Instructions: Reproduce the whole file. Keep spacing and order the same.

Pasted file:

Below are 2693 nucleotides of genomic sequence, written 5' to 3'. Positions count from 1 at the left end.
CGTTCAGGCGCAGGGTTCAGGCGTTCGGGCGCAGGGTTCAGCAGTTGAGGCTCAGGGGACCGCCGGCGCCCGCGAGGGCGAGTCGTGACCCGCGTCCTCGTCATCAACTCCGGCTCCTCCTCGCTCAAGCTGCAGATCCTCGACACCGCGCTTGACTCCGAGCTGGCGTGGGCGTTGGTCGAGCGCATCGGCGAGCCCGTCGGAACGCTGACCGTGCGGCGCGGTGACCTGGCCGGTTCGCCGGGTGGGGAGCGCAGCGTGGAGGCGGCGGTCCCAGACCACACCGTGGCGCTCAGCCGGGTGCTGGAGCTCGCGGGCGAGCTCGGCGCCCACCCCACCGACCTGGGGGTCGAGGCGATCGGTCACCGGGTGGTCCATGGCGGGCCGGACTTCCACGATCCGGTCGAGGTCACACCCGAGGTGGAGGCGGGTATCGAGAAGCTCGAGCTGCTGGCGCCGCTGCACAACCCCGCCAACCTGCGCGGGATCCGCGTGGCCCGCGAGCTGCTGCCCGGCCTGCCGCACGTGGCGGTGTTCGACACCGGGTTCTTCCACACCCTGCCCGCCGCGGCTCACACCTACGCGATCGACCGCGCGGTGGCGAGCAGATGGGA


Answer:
Below are 2693 nucleotides of genomic sequence, written 5' to 3'. Positions count from 1 at the left end.
CGTTCAGGCGCAGGGTTCAGGCGTTCGGGCGCAGGGTTCAGCAGTTGAGGCTCAGGGGACCGCCGGCGCCCGCGAGGGCGAGTCGTGACCCGCGTCCTCGTCATCAACTCCGGCTCCTCCTCGCTCAAGCTGCAGATCCTCGACACCGCGCTTGACTCCGAGCTGGCGTGGGCGTTGGTCGAGCGCATCGGCGAGCCCGTCGGAACGCTGACCGTGCGGCGCGGTGACCTGGCCGGTTCGCCGGGTGGGGAGCGCAGCGTGGAGGCGGCGGTCCCAGACCACACCGTGGCGCTCAGCCGGGTGCTGGAGCTCGCGGGCGAGCTCGGCGCCCACCCCACCGACCTGGGGGTCGAGGCGATCGGTCACCGGGTGGTCCATGGCGGGCCGGACTTCCACGATCCGGTCGAGGTCACACCCGAGGTGGAGGCGGGTATCGAGAAGCTCGAGCTGCTGGCGCCGCTGCACAACCCCGCCAACCTGCGCGGGATCCGCGTGGCCCGCGAGCTGCTGCCCGGCCTGCCGCACGTGGCGGTGTTCGACACCGGGTTCTTCCACACCCTGCCCGCCGCGGCTCACACCTACGCGATCGACCGCGCGGTGGCGAGCAGATGGGA